David Prosser: This is no time to lose our nerve in the battle to solve the pensions crisis
Outlook: Having told us all to pay off our credit cards, but only once we've spent a bit more to get the economy back on track, is the Prime Minister about to make a similar pronouncement about saving for the future?
The introduction of auto-enrolment, the system by which all employees will automatically be joined up to an occupational pension scheme unless they specifically opt out, is finally due to go live next year, seven years after they were first proposed. As my colleague Simon Read reports on page 52, it is a response to the fact so few Britons are making any provision for their retirement and has been welcomed by every pension expert you care to ask.
There is, however, a growing fear that the Government is about to announce a postponement of auto-enrolment, on the grounds that it is not appropriate for the current economic environment.
Advocates of a delay include Adrian Beecroft, the venture capitalist charged by the Government with reporting on how regulation and red tape might be eased in order to help business. Theargument is that it is the wrong time to be asking employers, particularly small and medium enterprises, to take on the costs of auto-enrolment – both ofadministering the scheme and of contributing on behalf of staff. There is a second reason to consider delaying, one that has parallels with the way David Cameron was forced to backtrack on his credit card advice at the Conservative Party Conference. It is that if 7 million people are suddenly enrolled in a pension scheme at work, there will be a substantial hit to the economy as their contributions eat into their take-home pay. Some estimates say the hit could amount to a £10bn fall in annual consumer spending.
There is going to be a row in Westminster over this. Delaying auto-enrolment suits the Treasury, charged with delivering economic growth, and the Department for Business, worried about easing the burden on employers, but the Department for Work and Pensions is wedded to the scheme because its focus is on the shortfall in most people's planning for old age.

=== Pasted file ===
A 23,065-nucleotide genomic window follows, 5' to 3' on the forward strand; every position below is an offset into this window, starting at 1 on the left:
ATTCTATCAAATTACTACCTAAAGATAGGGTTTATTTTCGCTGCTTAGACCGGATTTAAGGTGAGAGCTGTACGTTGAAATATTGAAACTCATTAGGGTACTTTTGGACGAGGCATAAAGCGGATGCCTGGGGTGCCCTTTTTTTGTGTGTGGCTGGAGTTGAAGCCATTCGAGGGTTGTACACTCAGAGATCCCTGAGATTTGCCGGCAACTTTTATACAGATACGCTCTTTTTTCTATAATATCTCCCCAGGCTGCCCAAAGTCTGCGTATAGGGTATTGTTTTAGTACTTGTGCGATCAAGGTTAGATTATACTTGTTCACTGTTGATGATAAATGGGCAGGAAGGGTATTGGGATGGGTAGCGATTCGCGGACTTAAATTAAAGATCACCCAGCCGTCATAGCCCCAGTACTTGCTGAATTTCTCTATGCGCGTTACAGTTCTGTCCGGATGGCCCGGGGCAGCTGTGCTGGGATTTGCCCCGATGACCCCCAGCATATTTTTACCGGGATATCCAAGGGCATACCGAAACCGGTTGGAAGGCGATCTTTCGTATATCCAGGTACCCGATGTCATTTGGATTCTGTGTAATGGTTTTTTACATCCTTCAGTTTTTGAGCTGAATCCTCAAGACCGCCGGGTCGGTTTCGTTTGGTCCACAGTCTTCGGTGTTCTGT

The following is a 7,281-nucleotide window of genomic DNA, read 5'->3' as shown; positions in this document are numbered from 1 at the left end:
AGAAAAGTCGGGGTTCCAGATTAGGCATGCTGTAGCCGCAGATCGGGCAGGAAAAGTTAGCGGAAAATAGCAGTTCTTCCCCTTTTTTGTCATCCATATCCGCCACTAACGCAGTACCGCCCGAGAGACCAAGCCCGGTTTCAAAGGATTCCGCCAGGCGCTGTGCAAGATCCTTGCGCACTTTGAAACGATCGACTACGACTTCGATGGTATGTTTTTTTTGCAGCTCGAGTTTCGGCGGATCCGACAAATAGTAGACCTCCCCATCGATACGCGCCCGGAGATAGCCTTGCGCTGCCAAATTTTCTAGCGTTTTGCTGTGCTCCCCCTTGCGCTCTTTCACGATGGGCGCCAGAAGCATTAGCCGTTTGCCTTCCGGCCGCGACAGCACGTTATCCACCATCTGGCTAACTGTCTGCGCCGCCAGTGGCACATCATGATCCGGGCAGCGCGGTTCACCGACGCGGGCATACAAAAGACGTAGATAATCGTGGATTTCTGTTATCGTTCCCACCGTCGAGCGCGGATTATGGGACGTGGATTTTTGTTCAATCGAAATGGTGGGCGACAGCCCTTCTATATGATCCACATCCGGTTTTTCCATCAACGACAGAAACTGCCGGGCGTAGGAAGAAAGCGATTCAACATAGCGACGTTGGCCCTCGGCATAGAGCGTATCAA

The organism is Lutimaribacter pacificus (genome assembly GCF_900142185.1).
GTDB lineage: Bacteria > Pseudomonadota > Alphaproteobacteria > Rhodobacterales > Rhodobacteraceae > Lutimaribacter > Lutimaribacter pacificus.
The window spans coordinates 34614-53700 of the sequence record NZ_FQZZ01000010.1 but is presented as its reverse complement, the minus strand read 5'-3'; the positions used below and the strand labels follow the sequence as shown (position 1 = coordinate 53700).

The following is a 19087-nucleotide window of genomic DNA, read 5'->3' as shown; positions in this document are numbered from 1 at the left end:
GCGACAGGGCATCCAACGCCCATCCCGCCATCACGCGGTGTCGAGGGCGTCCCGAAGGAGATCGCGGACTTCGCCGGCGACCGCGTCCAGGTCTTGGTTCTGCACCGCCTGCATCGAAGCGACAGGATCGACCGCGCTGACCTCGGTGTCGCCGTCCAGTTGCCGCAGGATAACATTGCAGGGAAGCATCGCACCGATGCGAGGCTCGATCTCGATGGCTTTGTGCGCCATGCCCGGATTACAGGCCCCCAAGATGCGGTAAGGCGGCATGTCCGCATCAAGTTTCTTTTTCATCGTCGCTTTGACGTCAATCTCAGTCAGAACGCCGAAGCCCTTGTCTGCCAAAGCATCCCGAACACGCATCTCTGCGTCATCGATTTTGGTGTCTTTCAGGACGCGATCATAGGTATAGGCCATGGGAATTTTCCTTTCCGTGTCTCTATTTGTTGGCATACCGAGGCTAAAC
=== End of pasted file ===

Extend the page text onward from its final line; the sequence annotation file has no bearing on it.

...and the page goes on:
On the basis of political power, one would bet on a coalition of GeorgeOsborne and Vince Cable, in charge of the first two ministries, winning the day over Iain Duncan-Smith, the Secretary of State at the DWP.
That would be unfortunate, for the reality is that every delay in pensionreform will mean a more miserable old age for millions. And there will always be reasons to consider putting off today what is more easily left for tomorrow.
Remember too that auto-enrolment is being phased in over a four-year period, which means the hit to consumer spending will not be fully felt until 2016. That's when the smallest employers – those likely to find the reform hardest – must join up.
It would be fascinating to know what Lord Turner thinks about the debate. Now best known as the chairman of theFinancial Services Authority and tipped as a replacement for Sir Mervyn King at the Bank of England in 2013, his preoccupations these days are economic. But it was his Pensions Commission that proposed auto-enrolment in 2005.
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